Maximizing Collaborative Learning and Work in Digital Libraries and Repositories: A Conceptual Meta-Case

Maximizing Collaborative Learning and Work in Digital Libraries and Repositories: A Conceptual Meta-Case

Shalin Hai-Jew (Kansas State University, USA)
DOI: 10.4018/978-1-60566-878-9.ch011
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Digital libraries and repositories aren’t often thought of as virtual learning environments. However, in function and designs, they are. A wide range of digital artifacts are archived on both private and public open-source digital libraries and repositories. There are digital collections of texts, maps, photos, sound files, geospatial resources, video, and 3D objects. There are repositories for particular fields of study as well as multi-discipline ones. These may be structured as ontologies or taxonomies in particular knowledge (or cross-discipline) domains. Recently, designers of digital libraries and repositories have been focusing more testing and design on making such spaces usable for collaborative learning and building networks of communities. This chapter will explore how to maximize collaborative learning and work in digital libraries and repositories by applying pedagogical strategies.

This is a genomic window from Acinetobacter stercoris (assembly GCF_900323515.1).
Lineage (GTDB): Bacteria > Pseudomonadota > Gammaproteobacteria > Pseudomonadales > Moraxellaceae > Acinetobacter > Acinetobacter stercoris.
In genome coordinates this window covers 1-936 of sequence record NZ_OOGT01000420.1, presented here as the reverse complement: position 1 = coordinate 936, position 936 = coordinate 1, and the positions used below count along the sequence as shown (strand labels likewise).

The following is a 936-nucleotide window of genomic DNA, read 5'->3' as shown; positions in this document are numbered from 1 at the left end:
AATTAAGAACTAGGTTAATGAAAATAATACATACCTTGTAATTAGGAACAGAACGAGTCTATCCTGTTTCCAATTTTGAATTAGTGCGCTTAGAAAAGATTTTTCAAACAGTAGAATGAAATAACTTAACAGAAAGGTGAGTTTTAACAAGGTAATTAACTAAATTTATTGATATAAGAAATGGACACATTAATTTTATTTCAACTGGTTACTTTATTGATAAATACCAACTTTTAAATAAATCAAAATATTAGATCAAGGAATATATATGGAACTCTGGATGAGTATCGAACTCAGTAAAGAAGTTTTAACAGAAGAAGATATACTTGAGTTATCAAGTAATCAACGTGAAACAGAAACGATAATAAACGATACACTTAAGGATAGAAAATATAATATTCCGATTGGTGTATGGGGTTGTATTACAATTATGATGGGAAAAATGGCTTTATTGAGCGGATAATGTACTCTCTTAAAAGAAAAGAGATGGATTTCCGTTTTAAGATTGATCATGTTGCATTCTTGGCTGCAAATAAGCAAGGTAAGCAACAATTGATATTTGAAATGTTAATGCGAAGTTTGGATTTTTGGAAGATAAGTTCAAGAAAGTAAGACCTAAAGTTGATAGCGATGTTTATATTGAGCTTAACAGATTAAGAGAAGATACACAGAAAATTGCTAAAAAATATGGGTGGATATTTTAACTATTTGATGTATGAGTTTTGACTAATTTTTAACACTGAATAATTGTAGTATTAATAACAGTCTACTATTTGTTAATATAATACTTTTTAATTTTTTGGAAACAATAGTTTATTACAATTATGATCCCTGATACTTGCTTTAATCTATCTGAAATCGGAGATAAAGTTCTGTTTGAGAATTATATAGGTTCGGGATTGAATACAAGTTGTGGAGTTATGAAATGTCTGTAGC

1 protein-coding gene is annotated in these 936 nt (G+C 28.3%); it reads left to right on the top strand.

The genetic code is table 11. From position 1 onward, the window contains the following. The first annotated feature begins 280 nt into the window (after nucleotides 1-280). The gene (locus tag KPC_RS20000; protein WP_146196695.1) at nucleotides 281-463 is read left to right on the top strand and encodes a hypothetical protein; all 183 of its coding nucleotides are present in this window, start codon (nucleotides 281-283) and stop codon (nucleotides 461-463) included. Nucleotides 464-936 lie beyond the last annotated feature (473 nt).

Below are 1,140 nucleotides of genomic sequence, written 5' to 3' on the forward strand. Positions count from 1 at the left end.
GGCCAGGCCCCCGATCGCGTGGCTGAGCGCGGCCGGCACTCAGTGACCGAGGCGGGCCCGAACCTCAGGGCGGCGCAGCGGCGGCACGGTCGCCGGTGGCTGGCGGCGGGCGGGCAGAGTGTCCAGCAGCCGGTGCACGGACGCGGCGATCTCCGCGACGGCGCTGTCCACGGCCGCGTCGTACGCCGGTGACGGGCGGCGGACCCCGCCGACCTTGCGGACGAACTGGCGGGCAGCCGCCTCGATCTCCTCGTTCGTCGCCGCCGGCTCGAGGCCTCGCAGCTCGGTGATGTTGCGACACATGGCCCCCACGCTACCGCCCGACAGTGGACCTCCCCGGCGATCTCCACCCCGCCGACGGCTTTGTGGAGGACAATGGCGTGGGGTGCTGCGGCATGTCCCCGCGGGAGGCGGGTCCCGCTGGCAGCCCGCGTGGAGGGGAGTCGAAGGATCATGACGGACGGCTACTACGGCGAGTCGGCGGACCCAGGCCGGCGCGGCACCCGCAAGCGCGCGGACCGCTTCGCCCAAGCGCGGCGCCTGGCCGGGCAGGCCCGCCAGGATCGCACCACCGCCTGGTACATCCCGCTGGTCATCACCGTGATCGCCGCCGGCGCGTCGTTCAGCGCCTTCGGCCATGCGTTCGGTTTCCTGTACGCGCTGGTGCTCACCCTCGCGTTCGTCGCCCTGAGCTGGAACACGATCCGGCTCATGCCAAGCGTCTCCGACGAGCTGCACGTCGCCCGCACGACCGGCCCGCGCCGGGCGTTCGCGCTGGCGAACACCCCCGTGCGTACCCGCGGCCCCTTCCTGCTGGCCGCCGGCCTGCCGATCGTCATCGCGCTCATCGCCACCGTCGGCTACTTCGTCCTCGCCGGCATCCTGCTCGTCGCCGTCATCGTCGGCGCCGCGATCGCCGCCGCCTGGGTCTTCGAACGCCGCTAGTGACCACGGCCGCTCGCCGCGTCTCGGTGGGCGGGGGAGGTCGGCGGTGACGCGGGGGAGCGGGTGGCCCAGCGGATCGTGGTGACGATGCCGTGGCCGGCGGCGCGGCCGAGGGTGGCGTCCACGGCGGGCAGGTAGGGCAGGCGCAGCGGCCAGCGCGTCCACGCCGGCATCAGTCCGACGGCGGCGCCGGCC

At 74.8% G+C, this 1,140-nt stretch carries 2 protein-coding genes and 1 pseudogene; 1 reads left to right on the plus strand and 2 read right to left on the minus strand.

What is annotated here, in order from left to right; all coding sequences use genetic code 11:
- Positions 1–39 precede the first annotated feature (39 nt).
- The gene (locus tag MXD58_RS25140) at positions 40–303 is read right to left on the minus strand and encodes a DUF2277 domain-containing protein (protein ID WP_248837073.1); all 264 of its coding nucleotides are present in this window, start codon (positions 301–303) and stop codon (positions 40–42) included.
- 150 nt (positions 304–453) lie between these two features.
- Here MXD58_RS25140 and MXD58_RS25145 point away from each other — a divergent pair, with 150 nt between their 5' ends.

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Setting The Stage

Some contents in digital libraries and repositories are public and socially relevant; some are private. In the latter set, there are individual repositories of journals, notebooks, and family histories formed over a lifetime of computer usage (Callan, Smeaton, Beaulieu, Borlund, Brusilovsky, Chalmers, Lynch, Riedl, Smyth, Straccia, & Toms, 2003). Such repositories may be subjectively categorized and sufficiently scalable to handle tens of thousands of documents, photos, papers, emails, and books for individual document collections (Janssen, 2004). Private businesses maintain repositories of corporate records, patent specifications, designs and blueprints, computer coding, datasets, and reports. Some repositories are interoperable with a variety of systems and are networked for wider resource offerings; many of these are free and accessible via the WWW and the Internet. Others are proprietary, closed, subscription-only, and accessible only to those who’ve been vetted and approved. Most inaccessible are those that are “dim” or “black” databases for consumption by those with security clearances.

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